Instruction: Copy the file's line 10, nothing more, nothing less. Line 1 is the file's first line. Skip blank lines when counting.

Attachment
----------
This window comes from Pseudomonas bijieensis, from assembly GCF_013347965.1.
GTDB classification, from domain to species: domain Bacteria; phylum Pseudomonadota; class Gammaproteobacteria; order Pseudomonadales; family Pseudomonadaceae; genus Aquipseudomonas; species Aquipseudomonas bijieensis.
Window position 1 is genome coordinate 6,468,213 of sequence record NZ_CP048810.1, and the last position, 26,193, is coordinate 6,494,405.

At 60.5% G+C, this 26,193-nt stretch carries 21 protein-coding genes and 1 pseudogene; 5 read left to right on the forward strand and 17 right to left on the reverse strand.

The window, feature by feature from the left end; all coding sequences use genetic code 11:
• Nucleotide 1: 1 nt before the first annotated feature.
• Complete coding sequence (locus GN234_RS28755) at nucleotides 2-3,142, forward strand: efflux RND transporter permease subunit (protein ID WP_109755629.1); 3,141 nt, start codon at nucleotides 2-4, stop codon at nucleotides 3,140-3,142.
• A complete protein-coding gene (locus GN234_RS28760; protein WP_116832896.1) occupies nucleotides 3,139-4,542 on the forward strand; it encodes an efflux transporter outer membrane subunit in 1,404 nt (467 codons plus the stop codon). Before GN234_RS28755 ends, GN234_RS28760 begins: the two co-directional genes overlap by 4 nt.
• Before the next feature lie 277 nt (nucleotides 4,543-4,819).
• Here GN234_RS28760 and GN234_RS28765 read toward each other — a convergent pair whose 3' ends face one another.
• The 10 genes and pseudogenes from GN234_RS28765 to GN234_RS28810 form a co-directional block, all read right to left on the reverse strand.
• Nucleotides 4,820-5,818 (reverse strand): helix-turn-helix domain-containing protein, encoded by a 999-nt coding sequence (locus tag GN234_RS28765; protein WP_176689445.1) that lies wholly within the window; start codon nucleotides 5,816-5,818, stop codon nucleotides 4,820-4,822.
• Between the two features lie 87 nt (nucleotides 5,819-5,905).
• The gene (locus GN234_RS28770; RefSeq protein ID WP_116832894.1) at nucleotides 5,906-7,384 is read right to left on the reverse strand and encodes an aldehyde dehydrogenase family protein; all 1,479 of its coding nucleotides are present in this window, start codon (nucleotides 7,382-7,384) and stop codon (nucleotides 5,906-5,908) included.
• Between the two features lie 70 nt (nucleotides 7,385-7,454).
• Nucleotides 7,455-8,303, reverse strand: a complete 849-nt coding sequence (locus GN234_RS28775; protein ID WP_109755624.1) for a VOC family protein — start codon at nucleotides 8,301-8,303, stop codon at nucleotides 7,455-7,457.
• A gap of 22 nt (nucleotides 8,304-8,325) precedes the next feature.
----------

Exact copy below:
• Here GN234_RS28760 and GN234_RS28765 read toward each other — a convergent pair whose 3' ends face one another.